From Gary McManus, Oklahoma Climatological Survey:
The U.S. Seasonal Drought Outlook this morning didn’t improve over the map released two weeks ago, at least for Oklahoma.
The CPC forecasters still have Oklahoma in that “drought persisting or intensifying” area through the end of April.
If you look at their reasoning, they acknowledge the moisture in the short-term, but they see drier conditions over the long term. Here it is in their words:
“Widespread precipitation during late December and early January was
replaced by much drier conditions since mid-month, halting drought
improvement in Texas and actually producing some deterioration in
central sections. Precipitation is expected to return during the next
week, but be mainly confined to eastern sections. Then, the CPC 6-10
and 8-14 day outlooks tilt the odds in favor of above median
precipitation in southern and eastern areas. However, the CPC (Feb-Apr)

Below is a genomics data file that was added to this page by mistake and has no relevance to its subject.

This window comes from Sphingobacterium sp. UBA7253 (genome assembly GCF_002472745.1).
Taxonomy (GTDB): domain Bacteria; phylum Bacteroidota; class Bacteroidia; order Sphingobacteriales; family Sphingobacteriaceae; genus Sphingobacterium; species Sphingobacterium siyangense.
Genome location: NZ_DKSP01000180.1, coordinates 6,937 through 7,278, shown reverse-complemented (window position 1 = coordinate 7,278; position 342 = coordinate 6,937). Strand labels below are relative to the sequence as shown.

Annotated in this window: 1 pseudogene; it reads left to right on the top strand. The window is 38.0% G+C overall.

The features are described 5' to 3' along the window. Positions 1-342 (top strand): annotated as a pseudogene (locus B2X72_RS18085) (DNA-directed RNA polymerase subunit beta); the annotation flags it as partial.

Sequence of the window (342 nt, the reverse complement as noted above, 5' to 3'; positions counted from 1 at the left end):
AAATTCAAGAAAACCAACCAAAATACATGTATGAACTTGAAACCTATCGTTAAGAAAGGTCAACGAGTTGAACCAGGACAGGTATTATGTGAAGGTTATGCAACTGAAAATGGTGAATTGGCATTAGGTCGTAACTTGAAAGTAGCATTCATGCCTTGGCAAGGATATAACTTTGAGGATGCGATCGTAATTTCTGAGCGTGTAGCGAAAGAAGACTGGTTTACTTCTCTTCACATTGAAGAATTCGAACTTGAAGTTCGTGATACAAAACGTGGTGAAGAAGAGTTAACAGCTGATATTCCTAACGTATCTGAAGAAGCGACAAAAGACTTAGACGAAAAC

outlooks and the (forecast) models all indicate enhanced chances of
below median precipitation for the southern Plains, with the updated
monthly precipitation outlook indicating subnormal precipitation along
the Gulf and equal chances elsewhere. Monthly and seasonal temperatures
strongly tilt toward above normal values. Although short-term forecasts
indicate rainfall to return, the longer-term guidance points to overall
drier conditions. Accordingly, although some short-term improvements
may occur in Texas during mid to late February, drought should persist
or redevelop in Texas and the southern Plains later in the period,
except in extreme eastern Texas. Forecast confidence for the southern
Plains is moderate.”
So in their view, some short-term improvements will occur (with the coming rain),
but drought will persist or redevelop as we get later into the spring.
Always remember, these outlooks are not perfect. But they’re the
best the science has to offer. There is always hope we can change things
around and knock this drought out of here.